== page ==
In honor of Black History Month, the Georgia Tech Scheller College is celebrating our Black student and alumni entrepreneurs. We sat down with undergraduate Aboubacar Barrie to learn about his background and experience as a young entrepreneur.
Not many sophomores at Scheller can say they’ve been chosen as one of only 22 students among more than 700 applicants to win a scholarship from top fashion house Gucci. The company created the “2021 Class of Changemakers North American Scholars” program as part of their pledge to invest in community-based programs, particularly those helping communities of color.
Barrie, a sophomore from Guinea, West Africa and founder of Forenaire, was one of those students.
Not only does being chosen by a famous fashion name bring its own rewards, but the students selected received up to $20,000 to pursue their dreams of becoming top designers in the fashion industry. They were also highlighted in prestigious publications, including Ebony and Women’s Wear Daily (WWD).
Barrie cites this honor as one of his top accomplishments to date. “To be recognized by a major brand like Gucci was a solidification of all the hard work and progress I have been putting in,” he recalled.
Barrie showed a strong work ethic early on when he sought a part-time job at the age of 14, only to be told he was too young. It was then he decided that he if couldn’t be hired as an employee, he’d start his own business and become his own boss. As he tells it, his entrepreneurial spirit was born and so was Forenaire, a portmanteau created by Barrie when he asked himself, “What would a foreigner have to do to become a billionaire?”
Barrie’s brand is unique. Observing young adults in casual clothes, he felt creating clothing that offered a polished, professional look was a niche market not being addressed by other designers.
“Forenaire is a brand house that aims to create quality products to help people look and feel their best every day. The brand currently houses ‘Forenaire Professional,’ a high-end attire company that encourages young adults to dress more professionally, and ‘Forenaire Sports,’ a modest sportswear company for Muslim athletes, creating athletic pieces that do not go against their religion. I came up with both ideas after noticing the needs of these markets in my community were still unmet,” he noted.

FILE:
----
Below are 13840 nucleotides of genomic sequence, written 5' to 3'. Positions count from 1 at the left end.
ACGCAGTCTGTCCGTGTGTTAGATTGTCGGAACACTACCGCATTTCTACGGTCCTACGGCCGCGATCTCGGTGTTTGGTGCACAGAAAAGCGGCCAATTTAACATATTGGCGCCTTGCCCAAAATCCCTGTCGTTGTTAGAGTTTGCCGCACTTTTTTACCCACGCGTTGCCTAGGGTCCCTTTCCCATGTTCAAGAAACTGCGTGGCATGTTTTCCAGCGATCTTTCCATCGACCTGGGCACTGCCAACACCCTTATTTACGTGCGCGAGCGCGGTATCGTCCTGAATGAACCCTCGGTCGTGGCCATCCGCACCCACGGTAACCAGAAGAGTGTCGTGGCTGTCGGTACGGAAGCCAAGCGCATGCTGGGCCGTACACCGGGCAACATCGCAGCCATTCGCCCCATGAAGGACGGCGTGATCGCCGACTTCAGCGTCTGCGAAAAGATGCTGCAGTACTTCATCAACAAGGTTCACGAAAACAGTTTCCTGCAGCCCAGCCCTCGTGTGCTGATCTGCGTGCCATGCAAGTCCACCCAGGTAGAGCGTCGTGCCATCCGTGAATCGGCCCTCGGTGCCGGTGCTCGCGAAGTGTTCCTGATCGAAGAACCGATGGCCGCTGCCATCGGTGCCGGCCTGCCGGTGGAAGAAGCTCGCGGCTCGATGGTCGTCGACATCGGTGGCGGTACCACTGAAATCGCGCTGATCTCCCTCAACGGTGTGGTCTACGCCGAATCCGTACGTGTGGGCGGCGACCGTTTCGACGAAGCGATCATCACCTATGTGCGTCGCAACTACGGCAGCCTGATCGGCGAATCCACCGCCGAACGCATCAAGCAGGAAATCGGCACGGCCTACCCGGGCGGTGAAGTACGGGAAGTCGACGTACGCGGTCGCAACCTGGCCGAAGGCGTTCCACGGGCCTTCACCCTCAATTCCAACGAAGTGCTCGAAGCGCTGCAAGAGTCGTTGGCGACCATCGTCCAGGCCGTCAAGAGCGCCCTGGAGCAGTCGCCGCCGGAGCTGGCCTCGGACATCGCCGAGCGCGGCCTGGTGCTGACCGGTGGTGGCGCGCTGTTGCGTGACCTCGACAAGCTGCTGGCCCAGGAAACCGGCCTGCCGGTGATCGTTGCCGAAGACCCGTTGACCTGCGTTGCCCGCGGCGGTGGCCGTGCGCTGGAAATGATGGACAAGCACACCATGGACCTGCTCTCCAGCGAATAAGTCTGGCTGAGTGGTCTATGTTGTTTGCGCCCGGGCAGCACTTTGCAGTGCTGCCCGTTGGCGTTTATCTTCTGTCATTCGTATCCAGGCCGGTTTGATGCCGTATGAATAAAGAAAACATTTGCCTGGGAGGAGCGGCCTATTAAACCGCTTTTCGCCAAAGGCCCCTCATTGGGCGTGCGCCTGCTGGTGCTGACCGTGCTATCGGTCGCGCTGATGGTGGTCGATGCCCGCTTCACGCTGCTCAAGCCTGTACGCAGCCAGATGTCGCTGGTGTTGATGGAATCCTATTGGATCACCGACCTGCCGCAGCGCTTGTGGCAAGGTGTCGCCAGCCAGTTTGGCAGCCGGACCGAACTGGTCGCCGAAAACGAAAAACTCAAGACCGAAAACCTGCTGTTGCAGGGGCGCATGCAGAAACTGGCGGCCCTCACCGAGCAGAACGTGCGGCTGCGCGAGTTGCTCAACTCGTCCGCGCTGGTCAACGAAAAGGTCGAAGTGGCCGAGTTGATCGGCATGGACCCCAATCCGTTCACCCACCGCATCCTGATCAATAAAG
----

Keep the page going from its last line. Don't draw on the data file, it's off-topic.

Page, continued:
Ever the determined founder, Barrie has faced numerous obstacles since launching his lines in 2017. As a young creator, gaining his parent’s support was one of them. Like many parents, they wanted to see their son succeed in a more traditional profession.
“When I approached them in 2016 about starting the company, I remember them saying ‘No, we will not let you start a business. Let this go and focus on your school.’ Now, after seeing all the progress I’ve been making, they are among my top supporters,” he said.
Like most founders just starting out, Barrie faced challenges in gaining access to capital and finding mentors.
“In my early years, I was doing pretty much everything by myself which included a lot of trial and error. It wasn’t until 2019 that I started receiving a good support and mentorship system to help me out,” he said.
While building his brand, Barrie, who is concentrating in marketing, recognizes Scheller for the support it has provided.
“Given the two years I’ve been at Scheller, I have to say it has played a significant role in helping me become an entrepreneur and innovator. I want to give a special shoutout to all the Scheller advisors that take the time to chat with me, hear my ideas, and eventually connect me to more resources. I would also love to recognize all the meaningful classes that prepare individuals like myself for a world that is now dominated by technology,” he said.
When asked what being a Black founder means to him, his answer is deliberate, optimistic, and forward-thinking.
“Being a Black founder means that I can do it! I too, can own and run a successful business. It means that in a business world dominated by white CEOs, Black people all over the world have the capacity to be just as successful in creating impactful businesses. It also means that young Black people like me, and any potential Black founders out there, have the ability to create businesses that bring positive change and impact to their communities.”
For Aboubacar Barrie, his journey is just beginning, but he’s already creating a path for other young Black founders to follow.